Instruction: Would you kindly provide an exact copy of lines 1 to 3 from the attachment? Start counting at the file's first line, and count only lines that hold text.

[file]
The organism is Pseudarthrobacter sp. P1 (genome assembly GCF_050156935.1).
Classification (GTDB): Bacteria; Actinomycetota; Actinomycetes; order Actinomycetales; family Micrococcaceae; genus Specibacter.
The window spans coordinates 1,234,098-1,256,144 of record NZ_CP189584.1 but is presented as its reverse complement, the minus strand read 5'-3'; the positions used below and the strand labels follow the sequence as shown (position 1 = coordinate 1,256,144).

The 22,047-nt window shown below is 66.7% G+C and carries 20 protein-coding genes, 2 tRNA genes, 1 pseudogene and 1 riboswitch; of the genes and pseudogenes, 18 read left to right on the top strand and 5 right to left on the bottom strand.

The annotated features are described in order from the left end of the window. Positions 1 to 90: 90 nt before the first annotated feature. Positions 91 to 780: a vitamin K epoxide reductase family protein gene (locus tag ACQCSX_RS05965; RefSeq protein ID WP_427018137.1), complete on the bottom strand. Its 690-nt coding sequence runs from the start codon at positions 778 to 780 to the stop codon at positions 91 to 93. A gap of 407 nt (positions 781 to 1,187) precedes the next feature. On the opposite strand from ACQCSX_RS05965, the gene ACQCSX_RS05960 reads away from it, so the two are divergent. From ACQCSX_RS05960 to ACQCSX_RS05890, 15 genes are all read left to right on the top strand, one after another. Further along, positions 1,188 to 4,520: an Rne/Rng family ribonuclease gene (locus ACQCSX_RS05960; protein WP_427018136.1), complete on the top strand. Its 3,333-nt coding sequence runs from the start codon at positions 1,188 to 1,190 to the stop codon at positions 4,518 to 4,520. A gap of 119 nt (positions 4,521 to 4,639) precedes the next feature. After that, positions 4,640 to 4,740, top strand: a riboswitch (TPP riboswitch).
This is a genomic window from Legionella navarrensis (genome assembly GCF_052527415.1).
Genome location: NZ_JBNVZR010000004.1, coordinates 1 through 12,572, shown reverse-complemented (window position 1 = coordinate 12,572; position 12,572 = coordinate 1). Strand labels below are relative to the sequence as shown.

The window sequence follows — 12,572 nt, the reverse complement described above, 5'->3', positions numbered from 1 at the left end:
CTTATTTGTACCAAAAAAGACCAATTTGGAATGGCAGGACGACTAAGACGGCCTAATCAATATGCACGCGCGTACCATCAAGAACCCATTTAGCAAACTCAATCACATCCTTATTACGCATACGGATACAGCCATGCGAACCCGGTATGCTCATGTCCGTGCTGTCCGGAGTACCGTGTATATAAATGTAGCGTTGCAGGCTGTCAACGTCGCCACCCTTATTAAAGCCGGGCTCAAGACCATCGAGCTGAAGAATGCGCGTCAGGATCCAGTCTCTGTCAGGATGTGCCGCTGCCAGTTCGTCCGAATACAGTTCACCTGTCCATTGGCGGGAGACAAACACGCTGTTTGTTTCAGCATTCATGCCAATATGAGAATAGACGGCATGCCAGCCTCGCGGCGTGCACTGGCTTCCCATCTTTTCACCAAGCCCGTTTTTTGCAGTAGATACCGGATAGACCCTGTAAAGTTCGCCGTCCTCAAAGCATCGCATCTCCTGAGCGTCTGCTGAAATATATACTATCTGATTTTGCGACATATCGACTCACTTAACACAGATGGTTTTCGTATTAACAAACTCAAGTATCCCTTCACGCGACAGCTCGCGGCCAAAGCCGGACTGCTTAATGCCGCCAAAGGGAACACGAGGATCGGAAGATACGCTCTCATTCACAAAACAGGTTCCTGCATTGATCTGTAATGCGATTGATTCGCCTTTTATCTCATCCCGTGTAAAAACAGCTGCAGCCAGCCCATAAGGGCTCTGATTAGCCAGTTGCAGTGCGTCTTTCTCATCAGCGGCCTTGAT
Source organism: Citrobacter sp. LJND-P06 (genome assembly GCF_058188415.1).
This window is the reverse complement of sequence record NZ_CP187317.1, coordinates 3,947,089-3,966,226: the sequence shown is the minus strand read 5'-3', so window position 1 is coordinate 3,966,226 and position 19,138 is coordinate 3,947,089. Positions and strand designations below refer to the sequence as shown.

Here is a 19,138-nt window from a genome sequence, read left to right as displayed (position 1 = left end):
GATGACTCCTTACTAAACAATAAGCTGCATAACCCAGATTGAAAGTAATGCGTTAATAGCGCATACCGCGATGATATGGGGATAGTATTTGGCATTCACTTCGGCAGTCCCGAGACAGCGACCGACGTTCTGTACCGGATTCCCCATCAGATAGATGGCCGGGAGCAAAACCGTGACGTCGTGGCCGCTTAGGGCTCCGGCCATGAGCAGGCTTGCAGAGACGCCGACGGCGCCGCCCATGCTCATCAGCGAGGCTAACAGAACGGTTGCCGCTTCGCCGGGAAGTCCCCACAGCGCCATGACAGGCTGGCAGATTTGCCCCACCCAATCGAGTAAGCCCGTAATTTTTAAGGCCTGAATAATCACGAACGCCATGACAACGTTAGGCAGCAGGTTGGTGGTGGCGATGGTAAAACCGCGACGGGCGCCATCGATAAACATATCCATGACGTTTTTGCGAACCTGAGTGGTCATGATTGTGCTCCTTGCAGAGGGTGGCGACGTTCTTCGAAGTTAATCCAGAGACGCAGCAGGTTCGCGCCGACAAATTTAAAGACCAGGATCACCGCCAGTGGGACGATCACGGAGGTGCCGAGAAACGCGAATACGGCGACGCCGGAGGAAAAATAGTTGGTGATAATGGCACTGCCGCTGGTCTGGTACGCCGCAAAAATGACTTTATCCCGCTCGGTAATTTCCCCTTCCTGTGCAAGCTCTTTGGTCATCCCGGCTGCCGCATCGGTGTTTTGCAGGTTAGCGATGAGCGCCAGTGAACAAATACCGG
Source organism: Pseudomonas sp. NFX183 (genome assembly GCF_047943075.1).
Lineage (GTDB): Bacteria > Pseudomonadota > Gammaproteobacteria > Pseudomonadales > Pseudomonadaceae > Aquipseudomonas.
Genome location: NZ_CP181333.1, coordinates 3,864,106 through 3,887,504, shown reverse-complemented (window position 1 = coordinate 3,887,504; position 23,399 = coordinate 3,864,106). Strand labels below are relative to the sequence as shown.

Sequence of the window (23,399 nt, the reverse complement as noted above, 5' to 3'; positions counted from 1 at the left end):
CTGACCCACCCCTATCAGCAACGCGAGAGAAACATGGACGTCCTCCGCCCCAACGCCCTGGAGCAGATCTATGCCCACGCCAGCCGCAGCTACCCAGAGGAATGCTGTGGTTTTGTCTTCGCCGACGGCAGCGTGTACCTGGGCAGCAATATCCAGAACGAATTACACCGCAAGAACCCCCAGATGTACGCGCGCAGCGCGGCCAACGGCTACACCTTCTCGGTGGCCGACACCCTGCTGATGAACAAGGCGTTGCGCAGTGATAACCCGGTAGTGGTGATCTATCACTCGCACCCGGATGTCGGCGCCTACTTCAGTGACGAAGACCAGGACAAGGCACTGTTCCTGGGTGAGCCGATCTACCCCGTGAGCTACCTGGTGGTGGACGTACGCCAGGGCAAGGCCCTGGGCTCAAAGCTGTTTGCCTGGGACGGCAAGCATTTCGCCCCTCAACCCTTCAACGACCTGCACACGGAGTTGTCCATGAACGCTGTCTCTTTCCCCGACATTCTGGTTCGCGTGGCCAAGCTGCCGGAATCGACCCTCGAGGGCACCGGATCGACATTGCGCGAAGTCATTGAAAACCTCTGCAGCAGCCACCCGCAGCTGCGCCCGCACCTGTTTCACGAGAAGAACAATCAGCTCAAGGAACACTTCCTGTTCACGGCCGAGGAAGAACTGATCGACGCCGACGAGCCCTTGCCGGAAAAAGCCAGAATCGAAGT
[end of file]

The organism is Pseudarthrobacter sp. P1 (genome assembly GCF_050156935.1).
Classification (GTDB): Bacteria; Actinomycetota; Actinomycetes; order Actinomycetales; family Micrococcaceae; genus Specibacter.
The window spans coordinates 1,234,098-1,256,144 of record NZ_CP189584.1 but is presented as its reverse complement, the minus strand read 5'-3'; the positions used below and the strand labels follow the sequence as shown (position 1 = coordinate 1,256,144).